Local utility company Consolidated Water may be selling its operations in Belize due in major part to difficulties the company has experienced in repatriating profits from there, according to filings with the United States Securities and Exchange Commission.
Consolidated Water – which is headquartered in Cayman and also operates in Belize, the British Virgin Islands, the Bahamas and Indonesia – has explained in public filings that repatriating profits requires the approval of the Central Bank of Belize, and is dependent on the amount of U.S. dollars available to Belize banks to execute such transfers.
“Weakness in the Belize economy and other factors have reduced the amount of U.S. dollars that Belize banks have available for transfer, which has limited the amount of funds we are presently able to transfer from CW-Belize,” Consolidated Water explained in its second-quarter report for this year. “Our repatriations of funds from CW-Belize to our parent company amounted to $458,000 and $400,000 for the years ended Dec. 31, 2017 and 2016, respectively, significantly less than the net income and net cash flows CW-Belize generated for those years.”
The difficulties in repatriating profits from Belize have apparently reached a tipping point for Consolidated Water, as the company has entered a non-binding memorandum of understanding with Belize Water Services Ltd. to sell all of its shares – under the condition that Belize Water Services helps facilitate the conversion to U.S. dollars so that Consolidated Water can repatriate all the cash it holds in that country.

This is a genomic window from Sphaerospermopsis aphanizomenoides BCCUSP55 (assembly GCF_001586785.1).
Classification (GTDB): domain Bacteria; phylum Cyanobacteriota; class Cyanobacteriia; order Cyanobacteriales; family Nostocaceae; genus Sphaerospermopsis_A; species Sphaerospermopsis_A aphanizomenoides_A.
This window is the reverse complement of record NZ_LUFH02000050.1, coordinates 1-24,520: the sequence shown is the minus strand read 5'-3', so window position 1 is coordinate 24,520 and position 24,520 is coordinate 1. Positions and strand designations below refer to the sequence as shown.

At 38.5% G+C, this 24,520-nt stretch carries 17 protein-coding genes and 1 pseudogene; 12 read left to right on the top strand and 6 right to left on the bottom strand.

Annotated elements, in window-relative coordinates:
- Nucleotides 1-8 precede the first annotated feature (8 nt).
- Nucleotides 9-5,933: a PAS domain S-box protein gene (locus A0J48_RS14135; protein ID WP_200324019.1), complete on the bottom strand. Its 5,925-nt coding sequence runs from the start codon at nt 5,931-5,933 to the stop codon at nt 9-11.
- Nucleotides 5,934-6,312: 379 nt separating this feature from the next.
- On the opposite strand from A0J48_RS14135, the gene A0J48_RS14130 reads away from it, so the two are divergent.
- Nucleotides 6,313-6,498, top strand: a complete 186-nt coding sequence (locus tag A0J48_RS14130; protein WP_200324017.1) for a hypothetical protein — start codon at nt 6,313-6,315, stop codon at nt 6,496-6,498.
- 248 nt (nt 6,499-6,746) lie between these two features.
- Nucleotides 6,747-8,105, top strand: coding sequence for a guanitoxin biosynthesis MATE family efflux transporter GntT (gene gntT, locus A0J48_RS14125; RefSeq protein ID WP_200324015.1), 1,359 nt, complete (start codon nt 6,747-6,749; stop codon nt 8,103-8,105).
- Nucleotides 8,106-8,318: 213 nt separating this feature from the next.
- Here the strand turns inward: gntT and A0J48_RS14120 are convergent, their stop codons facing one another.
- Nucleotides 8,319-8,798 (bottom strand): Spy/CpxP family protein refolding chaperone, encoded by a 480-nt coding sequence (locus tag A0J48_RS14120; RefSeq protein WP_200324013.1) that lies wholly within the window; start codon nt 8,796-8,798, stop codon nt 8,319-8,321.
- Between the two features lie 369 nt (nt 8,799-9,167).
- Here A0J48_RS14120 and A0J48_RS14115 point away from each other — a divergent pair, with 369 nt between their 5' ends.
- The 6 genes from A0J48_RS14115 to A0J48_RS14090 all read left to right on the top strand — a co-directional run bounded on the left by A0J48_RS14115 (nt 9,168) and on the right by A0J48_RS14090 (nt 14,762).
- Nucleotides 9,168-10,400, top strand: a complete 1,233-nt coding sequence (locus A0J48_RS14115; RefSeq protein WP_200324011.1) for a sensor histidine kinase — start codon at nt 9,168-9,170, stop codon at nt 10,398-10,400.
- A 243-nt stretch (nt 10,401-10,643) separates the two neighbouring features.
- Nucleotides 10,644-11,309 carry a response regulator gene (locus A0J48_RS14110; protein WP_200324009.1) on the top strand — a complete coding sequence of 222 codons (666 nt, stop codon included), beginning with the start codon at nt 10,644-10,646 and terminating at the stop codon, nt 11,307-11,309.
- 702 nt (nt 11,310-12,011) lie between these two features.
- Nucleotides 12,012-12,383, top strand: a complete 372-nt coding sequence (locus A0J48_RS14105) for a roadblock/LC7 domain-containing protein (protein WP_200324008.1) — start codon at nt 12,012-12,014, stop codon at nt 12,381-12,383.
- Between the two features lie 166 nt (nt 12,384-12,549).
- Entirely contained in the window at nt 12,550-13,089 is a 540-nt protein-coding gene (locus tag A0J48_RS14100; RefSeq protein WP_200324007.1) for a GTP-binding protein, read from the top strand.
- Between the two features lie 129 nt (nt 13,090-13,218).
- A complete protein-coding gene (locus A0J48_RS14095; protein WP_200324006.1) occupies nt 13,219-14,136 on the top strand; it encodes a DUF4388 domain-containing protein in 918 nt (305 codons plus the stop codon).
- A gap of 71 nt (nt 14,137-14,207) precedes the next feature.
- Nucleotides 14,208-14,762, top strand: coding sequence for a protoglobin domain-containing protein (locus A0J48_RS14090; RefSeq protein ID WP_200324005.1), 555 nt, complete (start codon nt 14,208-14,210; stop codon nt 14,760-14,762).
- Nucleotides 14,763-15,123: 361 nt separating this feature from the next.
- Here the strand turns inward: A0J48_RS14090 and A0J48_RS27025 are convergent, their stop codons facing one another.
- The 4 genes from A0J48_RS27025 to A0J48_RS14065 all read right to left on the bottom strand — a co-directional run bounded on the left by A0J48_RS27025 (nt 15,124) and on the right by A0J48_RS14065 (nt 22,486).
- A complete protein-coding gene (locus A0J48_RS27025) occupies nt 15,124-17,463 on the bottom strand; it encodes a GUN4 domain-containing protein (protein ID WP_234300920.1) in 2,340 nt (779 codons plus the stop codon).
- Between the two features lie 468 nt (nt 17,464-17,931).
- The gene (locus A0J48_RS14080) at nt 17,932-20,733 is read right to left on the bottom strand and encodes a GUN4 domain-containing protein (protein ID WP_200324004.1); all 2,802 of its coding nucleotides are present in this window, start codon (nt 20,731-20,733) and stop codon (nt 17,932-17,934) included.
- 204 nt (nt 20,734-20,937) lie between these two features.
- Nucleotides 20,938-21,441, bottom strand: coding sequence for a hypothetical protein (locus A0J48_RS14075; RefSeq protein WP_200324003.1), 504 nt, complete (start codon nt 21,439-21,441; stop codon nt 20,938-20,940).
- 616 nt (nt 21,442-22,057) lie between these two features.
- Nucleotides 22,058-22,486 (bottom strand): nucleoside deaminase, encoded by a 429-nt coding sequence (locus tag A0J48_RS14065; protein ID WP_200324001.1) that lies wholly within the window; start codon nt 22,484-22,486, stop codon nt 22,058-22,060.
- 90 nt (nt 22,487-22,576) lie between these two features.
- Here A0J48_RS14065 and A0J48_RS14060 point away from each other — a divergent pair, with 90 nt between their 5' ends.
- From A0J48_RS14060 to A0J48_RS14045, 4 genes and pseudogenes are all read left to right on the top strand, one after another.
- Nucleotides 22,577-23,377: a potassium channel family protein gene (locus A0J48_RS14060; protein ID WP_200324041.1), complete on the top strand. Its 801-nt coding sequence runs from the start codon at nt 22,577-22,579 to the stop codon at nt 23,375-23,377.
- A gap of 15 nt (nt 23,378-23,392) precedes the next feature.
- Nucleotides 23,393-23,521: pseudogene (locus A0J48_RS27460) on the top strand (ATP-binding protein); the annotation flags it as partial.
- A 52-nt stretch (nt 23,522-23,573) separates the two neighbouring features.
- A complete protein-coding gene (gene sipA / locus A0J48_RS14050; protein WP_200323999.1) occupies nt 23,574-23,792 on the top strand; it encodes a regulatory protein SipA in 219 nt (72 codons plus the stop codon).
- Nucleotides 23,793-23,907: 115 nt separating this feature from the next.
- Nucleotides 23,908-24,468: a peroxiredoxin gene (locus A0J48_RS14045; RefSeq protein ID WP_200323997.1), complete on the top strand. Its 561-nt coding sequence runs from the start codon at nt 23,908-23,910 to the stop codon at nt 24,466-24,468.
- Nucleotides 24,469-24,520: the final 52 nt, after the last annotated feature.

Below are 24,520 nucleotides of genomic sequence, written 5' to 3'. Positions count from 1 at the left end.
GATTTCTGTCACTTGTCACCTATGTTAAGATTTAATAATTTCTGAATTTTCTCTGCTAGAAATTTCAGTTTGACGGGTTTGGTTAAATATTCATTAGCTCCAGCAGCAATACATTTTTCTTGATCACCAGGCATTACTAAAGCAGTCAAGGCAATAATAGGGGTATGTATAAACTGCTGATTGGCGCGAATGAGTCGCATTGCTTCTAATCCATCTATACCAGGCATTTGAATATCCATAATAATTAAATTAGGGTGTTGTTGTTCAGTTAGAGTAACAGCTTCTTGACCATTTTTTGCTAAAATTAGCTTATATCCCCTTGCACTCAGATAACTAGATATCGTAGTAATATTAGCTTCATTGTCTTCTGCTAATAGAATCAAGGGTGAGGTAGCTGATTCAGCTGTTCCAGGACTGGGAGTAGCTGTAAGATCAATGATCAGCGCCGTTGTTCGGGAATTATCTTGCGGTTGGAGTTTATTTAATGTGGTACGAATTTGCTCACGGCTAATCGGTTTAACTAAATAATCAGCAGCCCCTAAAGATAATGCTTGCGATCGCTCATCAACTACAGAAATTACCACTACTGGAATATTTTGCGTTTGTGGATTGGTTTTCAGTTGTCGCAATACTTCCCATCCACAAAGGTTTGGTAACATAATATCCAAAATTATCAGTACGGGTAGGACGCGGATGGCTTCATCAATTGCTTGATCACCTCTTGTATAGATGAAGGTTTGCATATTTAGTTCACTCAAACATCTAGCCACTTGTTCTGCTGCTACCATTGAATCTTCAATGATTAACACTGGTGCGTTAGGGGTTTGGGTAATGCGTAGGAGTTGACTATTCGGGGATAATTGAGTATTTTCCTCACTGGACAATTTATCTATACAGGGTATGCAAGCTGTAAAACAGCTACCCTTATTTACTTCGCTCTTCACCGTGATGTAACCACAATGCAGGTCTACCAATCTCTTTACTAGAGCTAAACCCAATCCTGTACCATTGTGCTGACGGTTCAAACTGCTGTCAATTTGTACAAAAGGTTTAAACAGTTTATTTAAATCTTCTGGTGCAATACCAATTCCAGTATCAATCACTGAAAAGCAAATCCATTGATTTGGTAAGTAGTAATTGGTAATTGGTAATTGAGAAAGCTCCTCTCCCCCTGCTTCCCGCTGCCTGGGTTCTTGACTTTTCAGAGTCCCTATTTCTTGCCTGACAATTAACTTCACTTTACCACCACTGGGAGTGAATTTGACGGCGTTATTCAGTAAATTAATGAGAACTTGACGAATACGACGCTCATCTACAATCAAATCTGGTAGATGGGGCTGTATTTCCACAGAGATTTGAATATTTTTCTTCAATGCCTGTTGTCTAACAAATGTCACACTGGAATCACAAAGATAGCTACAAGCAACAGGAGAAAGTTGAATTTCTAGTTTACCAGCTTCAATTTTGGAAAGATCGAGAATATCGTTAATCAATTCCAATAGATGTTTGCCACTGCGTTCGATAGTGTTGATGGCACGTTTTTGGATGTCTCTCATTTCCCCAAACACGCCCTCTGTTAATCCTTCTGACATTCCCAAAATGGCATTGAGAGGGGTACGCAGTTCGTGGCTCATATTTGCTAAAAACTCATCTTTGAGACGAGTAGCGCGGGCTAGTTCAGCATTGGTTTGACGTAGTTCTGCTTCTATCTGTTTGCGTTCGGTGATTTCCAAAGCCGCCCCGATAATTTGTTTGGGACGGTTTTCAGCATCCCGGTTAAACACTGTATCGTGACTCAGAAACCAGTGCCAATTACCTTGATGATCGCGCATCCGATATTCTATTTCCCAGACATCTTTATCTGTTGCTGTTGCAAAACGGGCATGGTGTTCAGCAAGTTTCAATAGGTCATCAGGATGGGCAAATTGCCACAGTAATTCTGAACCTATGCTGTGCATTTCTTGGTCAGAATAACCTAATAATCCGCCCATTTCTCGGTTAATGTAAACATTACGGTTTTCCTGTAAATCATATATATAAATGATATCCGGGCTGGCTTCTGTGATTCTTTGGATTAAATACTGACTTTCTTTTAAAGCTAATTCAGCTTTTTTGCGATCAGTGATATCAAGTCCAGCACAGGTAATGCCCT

Because of this agreement, Consolidated Water has been able to repatriate US$2.75 million in cash from Belize to its bank accounts in the Cayman Islands over the past three months, representing a marked increase in the amount of cash that the company has been able to transfer from its accounts in Belize in recent years, according to Consolidated Water CEO Rick McTaggart.
While the transaction between Consolidated Water and Belize Water Services has not been finalized, it appears to be getting closer to that point. An Oct. 1 report from Channel 5 Belize states that the country’s government has approved a sovereign guaranty for a proposed loan from the Caribbean Development Bank of $17 million Belize dollars (US$8.5 million) to, among other things, acquire all the shares of Consolidated Water’s Belize operations.
Mr. McTaggart stated that in the event that the transaction is completed, Consolidated Water plans to use the proceeds to fund organic growth projects in its other existing markets, as well as new projects and potential acquisitions in new and developing markets.